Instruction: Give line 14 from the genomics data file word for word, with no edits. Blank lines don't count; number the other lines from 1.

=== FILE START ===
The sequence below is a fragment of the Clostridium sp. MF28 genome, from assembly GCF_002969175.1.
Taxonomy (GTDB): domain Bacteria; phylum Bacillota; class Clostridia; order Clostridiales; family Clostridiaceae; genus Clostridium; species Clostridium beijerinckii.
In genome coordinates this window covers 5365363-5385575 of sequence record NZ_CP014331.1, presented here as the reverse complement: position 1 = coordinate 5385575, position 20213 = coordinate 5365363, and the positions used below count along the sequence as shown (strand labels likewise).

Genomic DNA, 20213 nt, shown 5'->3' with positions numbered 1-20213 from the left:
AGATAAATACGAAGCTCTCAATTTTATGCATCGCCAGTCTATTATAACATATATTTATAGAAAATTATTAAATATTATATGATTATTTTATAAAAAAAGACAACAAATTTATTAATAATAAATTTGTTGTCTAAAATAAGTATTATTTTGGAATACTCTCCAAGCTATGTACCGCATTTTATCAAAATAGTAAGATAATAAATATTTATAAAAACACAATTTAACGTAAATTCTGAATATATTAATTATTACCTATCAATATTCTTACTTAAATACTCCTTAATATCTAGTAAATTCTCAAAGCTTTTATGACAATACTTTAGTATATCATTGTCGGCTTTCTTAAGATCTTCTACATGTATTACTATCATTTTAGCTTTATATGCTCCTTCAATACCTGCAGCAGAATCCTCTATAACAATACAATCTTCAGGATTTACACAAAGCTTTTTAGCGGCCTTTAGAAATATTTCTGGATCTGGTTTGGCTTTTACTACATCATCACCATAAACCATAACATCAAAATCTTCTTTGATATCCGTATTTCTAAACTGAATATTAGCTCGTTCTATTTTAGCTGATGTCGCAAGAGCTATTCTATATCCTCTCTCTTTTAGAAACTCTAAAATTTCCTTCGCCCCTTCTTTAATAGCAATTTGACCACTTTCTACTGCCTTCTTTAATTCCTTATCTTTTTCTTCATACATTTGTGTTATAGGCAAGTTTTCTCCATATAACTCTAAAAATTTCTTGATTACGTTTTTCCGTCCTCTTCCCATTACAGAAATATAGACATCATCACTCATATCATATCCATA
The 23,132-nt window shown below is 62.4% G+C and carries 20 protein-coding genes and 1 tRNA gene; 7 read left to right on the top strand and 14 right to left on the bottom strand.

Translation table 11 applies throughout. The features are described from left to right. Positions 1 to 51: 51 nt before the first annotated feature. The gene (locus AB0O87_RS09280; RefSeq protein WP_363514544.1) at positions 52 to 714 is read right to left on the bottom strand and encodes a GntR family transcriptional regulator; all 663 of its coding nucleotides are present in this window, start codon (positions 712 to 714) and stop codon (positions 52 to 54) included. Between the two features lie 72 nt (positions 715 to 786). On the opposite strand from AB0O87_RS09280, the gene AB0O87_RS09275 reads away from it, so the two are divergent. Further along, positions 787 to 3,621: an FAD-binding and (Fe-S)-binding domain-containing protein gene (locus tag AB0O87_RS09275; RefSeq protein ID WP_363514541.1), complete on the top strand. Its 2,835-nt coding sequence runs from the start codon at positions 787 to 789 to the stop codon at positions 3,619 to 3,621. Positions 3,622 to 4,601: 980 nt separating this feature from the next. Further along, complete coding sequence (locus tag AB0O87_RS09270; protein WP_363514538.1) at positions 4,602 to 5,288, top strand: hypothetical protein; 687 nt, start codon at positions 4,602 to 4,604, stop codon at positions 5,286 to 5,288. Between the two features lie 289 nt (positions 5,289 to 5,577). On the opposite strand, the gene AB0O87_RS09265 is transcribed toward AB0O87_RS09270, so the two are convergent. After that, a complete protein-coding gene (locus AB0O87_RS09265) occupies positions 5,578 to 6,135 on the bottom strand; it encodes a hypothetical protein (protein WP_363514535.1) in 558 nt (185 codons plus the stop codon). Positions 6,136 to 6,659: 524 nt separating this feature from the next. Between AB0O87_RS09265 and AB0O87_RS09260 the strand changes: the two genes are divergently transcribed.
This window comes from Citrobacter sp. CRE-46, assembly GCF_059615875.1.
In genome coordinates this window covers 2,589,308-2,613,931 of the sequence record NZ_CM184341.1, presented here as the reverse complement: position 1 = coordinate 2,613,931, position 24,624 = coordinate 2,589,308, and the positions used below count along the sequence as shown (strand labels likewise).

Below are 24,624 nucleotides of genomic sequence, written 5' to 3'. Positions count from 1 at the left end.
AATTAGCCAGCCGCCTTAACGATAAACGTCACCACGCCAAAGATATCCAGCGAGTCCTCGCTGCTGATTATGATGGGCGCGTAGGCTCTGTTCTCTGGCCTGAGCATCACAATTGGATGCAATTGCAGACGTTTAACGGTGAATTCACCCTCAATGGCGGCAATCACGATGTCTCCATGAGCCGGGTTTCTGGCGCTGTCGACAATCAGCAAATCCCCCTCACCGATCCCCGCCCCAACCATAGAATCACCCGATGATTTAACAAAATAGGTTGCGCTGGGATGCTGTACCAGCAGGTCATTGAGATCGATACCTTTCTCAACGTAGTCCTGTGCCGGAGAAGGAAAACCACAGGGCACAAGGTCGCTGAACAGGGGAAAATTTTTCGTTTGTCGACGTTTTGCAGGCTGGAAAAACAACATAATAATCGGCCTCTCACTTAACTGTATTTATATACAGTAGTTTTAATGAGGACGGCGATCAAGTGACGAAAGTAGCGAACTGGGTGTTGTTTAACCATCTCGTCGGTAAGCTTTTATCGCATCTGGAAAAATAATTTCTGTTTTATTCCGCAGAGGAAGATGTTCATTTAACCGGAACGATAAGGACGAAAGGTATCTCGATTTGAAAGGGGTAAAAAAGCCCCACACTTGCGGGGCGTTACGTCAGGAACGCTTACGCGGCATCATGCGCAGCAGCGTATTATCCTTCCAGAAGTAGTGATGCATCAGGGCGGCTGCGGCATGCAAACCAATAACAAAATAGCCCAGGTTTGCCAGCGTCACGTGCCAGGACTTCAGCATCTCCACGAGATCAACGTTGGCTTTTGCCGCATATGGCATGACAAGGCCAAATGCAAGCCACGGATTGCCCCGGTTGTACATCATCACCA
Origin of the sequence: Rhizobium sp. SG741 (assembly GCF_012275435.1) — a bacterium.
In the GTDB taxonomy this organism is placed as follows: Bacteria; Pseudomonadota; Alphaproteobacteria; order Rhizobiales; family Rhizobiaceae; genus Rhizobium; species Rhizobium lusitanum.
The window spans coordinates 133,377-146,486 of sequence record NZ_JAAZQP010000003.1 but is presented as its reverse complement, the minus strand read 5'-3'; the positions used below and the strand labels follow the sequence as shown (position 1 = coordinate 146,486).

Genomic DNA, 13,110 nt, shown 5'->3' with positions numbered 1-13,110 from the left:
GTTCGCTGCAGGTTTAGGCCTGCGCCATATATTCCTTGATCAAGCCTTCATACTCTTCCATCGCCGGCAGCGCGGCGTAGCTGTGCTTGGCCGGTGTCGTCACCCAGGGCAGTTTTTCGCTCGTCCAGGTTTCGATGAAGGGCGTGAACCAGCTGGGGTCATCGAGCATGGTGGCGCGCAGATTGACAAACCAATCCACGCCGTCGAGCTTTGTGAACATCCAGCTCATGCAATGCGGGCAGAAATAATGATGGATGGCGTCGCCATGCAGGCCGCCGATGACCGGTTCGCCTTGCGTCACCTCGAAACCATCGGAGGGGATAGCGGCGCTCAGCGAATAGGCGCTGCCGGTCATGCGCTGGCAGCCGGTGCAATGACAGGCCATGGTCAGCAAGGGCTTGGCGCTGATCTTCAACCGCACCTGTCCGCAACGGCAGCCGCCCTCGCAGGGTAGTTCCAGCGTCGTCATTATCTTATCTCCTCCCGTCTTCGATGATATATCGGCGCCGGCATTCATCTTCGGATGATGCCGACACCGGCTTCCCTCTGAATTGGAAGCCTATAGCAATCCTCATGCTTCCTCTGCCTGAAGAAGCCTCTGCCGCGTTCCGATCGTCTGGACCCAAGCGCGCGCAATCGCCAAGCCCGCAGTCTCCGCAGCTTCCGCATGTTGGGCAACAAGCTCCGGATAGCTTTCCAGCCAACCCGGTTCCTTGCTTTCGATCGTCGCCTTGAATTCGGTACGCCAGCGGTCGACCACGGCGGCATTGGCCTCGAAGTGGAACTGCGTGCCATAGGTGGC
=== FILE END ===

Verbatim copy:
The window spans coordinates 133,377-146,486 of sequence record NZ_JAAZQP010000003.1 but is presented as its reverse complement, the minus strand read 5'-3'; the positions used below and the strand labels follow the sequence as shown (position 1 = coordinate 146,486).